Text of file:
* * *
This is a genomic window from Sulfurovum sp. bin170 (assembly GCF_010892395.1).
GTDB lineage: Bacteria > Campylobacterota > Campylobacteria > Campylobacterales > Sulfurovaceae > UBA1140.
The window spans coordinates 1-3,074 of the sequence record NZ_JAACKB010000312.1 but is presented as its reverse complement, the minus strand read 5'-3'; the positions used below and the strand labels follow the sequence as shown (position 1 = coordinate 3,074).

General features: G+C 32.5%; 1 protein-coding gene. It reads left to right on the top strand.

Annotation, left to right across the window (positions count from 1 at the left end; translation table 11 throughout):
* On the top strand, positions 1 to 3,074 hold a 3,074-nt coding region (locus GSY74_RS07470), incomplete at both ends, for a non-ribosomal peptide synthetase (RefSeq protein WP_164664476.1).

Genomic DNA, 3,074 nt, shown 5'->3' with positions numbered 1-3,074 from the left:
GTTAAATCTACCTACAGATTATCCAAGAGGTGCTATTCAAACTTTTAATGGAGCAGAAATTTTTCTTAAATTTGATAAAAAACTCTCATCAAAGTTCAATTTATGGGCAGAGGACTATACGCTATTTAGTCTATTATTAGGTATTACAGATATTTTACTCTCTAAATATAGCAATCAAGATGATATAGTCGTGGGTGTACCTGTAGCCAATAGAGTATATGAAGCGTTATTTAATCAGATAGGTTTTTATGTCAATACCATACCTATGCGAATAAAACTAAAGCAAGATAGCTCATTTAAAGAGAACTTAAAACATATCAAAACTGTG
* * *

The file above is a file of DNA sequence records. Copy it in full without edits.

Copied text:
This is a genomic window from Sulfurovum sp. bin170 (assembly GCF_010892395.1).
GTDB lineage: Bacteria > Campylobacterota > Campylobacteria > Campylobacterales > Sulfurovaceae > UBA1140.
The window spans coordinates 1-3,074 of the sequence record NZ_JAACKB010000312.1 but is presented as its reverse complement, the minus strand read 5'-3'; the positions used below and the strand labels follow the sequence as shown (position 1 = coordinate 3,074).

General features: G+C 32.5%; 1 protein-coding gene. It reads left to right on the top strand.

Annotation, left to right across the window (positions count from 1 at the left end; translation table 11 throughout):
* On the top strand, positions 1 to 3,074 hold a 3,074-nt coding region (locus GSY74_RS07470), incomplete at both ends, for a non-ribosomal peptide synthetase (RefSeq protein WP_164664476.1).

Genomic DNA, 3,074 nt, shown 5'->3' with positions numbered 1-3,074 from the left:
GTTAAATCTACCTACAGATTATCCAAGAGGTGCTATTCAAACTTTTAATGGAGCAGAAATTTTTCTTAAATTTGATAAAAAACTCTCATCAAAGTTCAATTTATGGGCAGAGGACTATACGCTATTTAGTCTATTATTAGGTATTACAGATATTTTACTCTCTAAATATAGCAATCAAGATGATATAGTCGTGGGTGTACCTGTAGCCAATAGAGTATATGAAGCGTTATTTAATCAGATAGGTTTTTATGTCAATACCATACCTATGCGAATAAAACTAAAGCAAGATAGCTCATTTAAAGAGAACTTAAAACATATCAAAACTGTG